What is Gratitude?
While there is a plethora of information regarding the benefits of nature, it may be rendered pointless if we do not act upon the knowledge we have. That being said, a crucial aspect of maintaining well-being is gratitude. This is the state of being thankful and appreciating, “what is valuable and meaningful to oneself” (5).
Research indicates that gratitude and feelings of happiness are positively correlated. In a study conducted by Dickerhoof, college students choose either an exercise that would increase happiness or one that consisted of “cognitive exercises” under the impression that either exercise would increase their “sense of well-being” (5). The “happiness paradigm” employed necessitated that the participants either “write about their best possible future selves (optimism exercise) or write letters of gratitude (gratitude exercise)” while the control group wrote about their past week (5). It was found that the happiness paradigm group displayed increased signs of well-being (5).
In another study conducted by Krejtz et. al. in 2014, participants were separated into a gratitude group and a control group. Participants in the gratitude group recorded daily worry, esteem and gratitude for two weeks (1). It was ascertained that participants who listed that for which they felt grateful each day reacted less strongly to the stressful occurrences they experienced each day than the control group (1). It may thus be concluded that by recalling moments for which we are grateful, we may be able to put stress into perspective. After practicing gratitude by journaling, I myself have experienced a marked difference in my thought-process and ability to handle stressful situations. I no longer fixate upon the negative aspects of my life, but rather turn to that for which I am grateful in order to gain perspective of a certain situation.
Connecting Gratitude and Nature
While gratitude and time in nature are each linked individually to increased personal well-being, bringing these together in a practice of extending gratitude towards nature and being grateful while in nature may further deepen the benefits of well-being. As humans, we have been given the gift of nature and the plethora of positive benefits it has to offer. It is capable of improving our personal well-being, by creating balanced individuals with a tranquil and prosocial demeanor. Additionally, pondering the benefits that nature has to offer creates a sense of gratitude. Gratitude compliments nature and nature compliments gratitude. Simply by experiencing nature and practicing gratitude, personal well-being and quality of life can be vastly improved. Experiencing the beauty of nature and giving gratitude towards its beauty is quite an experience.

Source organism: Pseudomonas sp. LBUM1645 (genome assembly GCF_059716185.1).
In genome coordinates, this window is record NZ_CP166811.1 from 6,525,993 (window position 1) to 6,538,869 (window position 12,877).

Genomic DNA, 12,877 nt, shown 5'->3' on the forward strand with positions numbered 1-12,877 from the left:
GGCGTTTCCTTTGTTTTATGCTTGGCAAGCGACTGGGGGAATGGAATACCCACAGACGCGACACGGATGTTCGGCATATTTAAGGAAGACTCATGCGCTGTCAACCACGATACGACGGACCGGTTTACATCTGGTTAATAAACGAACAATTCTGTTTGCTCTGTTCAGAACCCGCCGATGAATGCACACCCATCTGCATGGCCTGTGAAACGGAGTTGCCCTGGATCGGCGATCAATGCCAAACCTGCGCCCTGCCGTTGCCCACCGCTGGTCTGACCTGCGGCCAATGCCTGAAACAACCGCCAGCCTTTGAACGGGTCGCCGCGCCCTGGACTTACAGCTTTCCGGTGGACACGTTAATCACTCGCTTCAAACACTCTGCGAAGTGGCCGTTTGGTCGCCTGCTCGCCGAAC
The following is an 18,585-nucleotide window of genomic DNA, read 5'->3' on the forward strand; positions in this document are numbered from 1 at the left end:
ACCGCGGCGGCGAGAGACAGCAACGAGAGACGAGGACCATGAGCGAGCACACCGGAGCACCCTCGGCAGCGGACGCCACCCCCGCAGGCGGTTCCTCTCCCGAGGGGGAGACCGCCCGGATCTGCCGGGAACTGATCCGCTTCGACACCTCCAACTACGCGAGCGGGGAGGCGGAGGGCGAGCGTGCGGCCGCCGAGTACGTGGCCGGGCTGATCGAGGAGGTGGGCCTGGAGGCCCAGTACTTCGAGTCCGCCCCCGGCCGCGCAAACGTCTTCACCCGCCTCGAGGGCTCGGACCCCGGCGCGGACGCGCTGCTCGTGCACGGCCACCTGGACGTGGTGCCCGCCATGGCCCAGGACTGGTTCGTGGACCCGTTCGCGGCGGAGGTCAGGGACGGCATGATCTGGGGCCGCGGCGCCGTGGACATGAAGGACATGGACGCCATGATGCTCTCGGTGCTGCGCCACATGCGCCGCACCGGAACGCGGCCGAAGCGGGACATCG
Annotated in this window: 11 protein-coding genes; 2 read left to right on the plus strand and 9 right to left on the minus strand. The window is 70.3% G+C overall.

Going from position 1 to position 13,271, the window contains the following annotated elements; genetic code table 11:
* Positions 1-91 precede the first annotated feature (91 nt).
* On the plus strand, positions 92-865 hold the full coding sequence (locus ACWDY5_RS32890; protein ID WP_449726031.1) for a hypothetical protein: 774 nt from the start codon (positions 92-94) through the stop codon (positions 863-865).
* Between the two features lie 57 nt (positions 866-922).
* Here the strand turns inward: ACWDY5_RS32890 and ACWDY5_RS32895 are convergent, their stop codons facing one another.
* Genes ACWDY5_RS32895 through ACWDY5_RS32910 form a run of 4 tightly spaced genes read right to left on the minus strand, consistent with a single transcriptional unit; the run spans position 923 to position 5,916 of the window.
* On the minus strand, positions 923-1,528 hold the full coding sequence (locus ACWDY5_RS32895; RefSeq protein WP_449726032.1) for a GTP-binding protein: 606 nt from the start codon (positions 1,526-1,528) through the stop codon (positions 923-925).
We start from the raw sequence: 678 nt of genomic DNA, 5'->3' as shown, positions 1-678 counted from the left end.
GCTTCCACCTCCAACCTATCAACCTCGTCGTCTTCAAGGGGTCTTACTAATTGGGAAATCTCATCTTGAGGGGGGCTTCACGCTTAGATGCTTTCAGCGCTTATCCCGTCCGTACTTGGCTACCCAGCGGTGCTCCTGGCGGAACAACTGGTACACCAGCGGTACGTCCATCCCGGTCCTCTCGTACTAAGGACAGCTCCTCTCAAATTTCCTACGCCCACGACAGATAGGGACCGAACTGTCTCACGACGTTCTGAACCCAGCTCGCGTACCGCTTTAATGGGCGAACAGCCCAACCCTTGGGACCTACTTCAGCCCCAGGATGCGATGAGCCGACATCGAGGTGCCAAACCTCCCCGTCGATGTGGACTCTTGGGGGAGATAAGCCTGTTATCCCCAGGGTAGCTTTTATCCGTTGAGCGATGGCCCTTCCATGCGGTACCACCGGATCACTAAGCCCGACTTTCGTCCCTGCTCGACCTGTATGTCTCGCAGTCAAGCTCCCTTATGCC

Bratman, G. N., Daily, G. C., Levy, B. J., & Gross, J. J. (2015). The benefits of nature experience: Improved affect and cognition. Landscape and Urban Planning, 138, 41-50.
Bratman, G. N., Hamilton, J. P., Hahn, K. S., Daily, G. C., & Gross, J. J. (2015). Nature experience reduces rumination and subgenual prefrontal cortex activation. Proceedings of the National Academy of the Sciences of the United States of America, 112(28), 8567-8572.
Clay, R. A. (2001). Green is good for you. American Psychology Association, 32(4), 40.
Nichols, H. (2016, November 10). Caffeine: All you need to know. Retrieved April 24, 2017, from Medical News Today
Sansone, R. A., & Sansone, L. A. (2010). Gratitude and well being. Psychiatry(Edgmont), 7(11), 18-22.
Suttie, J. (2016, March 2). How nature can make you kinder, happier, and more creative. Retrieved April 23, 2017, from Greater Good the Science of a Meaningful Life website:
Taylor, A. F., Kuo, F. E., & Sullivan, W. C. (2002). Views of nature and self-discipline: Evidence from inner city children. Journal of Environmental Psychology, 22(1-2), 49-63.
Weinstein, N., Przybylski, A. K., & Ryan, R. M. (2009). Can nature make us more caring? Effects of immersion in nature on intrinsic aspirations and generosity. Personality and Social Psychology Bulletin, 35(10).